We have been dealing with looters a little differently on the coast.
Once you shoot a few and leave their bodies laying in front of the store
with their arms full of booty, the rest get the idea pretty quickly. Hasn't
been a big problem. In the case of breaking in to get survival
supplies...food and water. The police have shot the locks off the doors and
helped take the stuff to distribution points.

School buses to haul refuges to shelters north, an idea Louisiana JUST
figured out by the way, have been running shuttle since Wednesday morning.

They are pouring in here by the hundreds. Red Cross has been doing a GREAT
job on setting up relief shelters in our area.

The local Governments have opened all of the convention centers and school
auditoriums to them. I know it's hard to believe, but the local Friday
night Football games have ALL been canceled this week. Our efforts are
going elsewhere this weekend. My daughter is the editor for the local
University newspaper. She asked me what she could do for these folks, and I
told her" The main thing they need right now is bottled water". So she made
a few phone calls and set it up with her newspaper and the local T.V.
stations....in 24 hours they had collected over 600 gallons. This story is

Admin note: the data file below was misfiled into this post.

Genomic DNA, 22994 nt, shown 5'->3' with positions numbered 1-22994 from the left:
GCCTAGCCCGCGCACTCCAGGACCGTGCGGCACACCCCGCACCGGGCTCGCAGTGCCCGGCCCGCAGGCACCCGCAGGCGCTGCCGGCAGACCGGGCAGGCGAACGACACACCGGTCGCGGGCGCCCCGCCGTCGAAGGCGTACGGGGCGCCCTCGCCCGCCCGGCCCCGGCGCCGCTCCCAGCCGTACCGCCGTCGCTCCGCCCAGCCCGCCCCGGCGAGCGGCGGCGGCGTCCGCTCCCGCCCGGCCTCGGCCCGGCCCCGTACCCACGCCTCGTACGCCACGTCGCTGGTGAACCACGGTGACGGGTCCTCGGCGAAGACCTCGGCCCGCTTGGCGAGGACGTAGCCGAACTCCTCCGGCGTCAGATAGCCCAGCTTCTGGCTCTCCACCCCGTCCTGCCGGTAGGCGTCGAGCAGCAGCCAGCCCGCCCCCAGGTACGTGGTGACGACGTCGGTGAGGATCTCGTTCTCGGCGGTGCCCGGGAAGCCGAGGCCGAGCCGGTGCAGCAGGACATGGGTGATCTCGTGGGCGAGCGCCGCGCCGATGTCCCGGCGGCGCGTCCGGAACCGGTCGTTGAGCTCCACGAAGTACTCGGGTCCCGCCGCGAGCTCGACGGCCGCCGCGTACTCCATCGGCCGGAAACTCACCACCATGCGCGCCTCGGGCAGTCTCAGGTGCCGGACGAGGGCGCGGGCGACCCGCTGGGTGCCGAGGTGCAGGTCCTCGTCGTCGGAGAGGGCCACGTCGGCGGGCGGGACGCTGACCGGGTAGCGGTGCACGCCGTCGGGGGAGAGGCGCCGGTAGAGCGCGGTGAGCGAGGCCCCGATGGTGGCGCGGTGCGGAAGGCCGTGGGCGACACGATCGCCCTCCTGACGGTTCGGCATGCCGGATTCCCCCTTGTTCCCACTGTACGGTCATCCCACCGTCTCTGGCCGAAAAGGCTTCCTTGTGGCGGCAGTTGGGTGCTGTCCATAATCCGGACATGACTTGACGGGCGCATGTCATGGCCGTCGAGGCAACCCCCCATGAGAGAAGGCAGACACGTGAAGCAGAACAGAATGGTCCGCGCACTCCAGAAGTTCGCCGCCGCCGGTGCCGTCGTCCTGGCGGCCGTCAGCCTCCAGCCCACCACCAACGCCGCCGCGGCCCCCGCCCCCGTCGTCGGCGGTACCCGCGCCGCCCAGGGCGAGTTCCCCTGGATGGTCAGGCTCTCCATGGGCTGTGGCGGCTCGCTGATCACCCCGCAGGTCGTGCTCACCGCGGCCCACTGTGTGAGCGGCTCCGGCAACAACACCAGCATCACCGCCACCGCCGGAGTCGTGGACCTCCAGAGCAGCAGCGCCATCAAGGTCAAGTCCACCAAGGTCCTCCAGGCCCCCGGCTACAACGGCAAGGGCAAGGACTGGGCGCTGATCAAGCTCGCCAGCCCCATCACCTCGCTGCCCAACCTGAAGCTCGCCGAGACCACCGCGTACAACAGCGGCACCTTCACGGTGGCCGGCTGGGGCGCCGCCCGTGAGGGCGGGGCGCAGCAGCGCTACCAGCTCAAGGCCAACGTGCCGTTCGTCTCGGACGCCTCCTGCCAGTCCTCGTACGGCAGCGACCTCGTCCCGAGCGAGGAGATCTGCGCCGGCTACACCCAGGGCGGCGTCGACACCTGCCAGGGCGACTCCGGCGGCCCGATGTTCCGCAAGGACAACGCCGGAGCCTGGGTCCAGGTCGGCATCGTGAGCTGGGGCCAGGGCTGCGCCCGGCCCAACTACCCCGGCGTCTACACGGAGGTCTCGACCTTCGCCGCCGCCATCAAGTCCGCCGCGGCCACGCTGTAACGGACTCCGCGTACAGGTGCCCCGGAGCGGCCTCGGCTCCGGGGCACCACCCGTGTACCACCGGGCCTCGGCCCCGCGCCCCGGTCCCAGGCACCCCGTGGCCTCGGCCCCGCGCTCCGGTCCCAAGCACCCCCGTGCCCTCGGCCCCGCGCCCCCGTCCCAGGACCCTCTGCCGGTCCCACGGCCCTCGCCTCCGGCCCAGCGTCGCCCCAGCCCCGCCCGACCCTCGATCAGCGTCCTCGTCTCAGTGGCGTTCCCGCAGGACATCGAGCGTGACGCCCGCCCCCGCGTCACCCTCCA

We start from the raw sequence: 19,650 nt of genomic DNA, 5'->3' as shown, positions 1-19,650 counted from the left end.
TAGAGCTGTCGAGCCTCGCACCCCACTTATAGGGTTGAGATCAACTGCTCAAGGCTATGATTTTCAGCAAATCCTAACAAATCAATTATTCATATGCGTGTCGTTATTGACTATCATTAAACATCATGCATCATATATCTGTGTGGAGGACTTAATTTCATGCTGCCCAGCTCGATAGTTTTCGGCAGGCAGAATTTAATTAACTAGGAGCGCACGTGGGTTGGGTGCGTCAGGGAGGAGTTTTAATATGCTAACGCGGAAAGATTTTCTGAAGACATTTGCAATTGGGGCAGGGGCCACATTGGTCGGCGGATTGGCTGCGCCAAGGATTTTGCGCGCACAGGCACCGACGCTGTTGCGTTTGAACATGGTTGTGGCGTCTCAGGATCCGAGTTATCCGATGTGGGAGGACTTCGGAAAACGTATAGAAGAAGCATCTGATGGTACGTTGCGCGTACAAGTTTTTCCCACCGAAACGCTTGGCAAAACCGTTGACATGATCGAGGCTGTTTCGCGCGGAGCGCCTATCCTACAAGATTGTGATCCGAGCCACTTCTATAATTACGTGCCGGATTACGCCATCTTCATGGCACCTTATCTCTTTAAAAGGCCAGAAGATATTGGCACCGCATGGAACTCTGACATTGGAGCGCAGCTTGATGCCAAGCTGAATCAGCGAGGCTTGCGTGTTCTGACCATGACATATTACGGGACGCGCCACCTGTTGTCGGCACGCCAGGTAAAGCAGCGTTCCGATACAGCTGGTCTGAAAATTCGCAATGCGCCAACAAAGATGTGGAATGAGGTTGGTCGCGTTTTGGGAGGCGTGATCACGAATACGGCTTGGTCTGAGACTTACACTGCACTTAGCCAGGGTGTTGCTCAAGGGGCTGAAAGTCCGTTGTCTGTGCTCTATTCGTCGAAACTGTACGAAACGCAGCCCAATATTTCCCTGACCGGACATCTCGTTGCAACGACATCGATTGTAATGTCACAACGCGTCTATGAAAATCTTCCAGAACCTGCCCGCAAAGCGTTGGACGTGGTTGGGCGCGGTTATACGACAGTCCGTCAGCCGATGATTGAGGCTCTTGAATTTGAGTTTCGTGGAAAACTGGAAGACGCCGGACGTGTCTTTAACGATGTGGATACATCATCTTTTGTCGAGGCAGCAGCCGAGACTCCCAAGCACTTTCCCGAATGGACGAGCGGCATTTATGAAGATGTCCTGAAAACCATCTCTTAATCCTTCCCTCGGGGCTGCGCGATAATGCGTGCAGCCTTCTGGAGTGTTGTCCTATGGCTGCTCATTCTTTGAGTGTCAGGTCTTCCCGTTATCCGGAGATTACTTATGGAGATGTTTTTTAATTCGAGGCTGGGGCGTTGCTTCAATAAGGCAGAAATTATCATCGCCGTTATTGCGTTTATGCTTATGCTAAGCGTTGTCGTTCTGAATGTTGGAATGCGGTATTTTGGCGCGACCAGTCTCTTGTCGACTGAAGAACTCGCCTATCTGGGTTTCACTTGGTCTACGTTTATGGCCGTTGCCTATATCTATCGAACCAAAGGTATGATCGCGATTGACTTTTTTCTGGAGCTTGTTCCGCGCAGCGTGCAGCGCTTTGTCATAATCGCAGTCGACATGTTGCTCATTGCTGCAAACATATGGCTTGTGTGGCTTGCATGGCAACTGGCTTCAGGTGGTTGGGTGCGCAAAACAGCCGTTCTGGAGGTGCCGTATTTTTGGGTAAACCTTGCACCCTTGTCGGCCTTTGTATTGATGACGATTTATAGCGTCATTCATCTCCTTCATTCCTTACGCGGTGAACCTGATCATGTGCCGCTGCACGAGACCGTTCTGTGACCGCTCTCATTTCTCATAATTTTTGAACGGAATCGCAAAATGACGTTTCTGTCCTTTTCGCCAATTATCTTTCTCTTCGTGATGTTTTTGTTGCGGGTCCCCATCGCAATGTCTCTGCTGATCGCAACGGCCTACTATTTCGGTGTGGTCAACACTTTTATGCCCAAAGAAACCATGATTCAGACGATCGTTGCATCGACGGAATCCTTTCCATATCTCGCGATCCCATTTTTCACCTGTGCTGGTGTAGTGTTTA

typical and is happening all over this part of the state.

Pulpwood haulers (lumberjacks to you Yankees) who showed up at Interstates
and main feeder hi-ways heading south. Started cutting up the downed trees
with their own chainsaws, and loading them up with their hydraulic boom
hauling trucks. Opening the way south for our relief effort...nobody called
them....they just showed up and started doing what had to be done. Welcome
to Mississippi. The local churches are jumping in too. Emmanuel Baptist has
been cooking and serving three meals a day for 1500 people at the shelter
there since Wednesday. Where is the food coming from? Strangers are just
showing up at the convention center and dropping it off. Red Cross is
providing some of it, but the majority is just showing up....from people
who aren't seeking and never will be recognized. It's happening all over
the state. again and again. Welcome to Mississippi.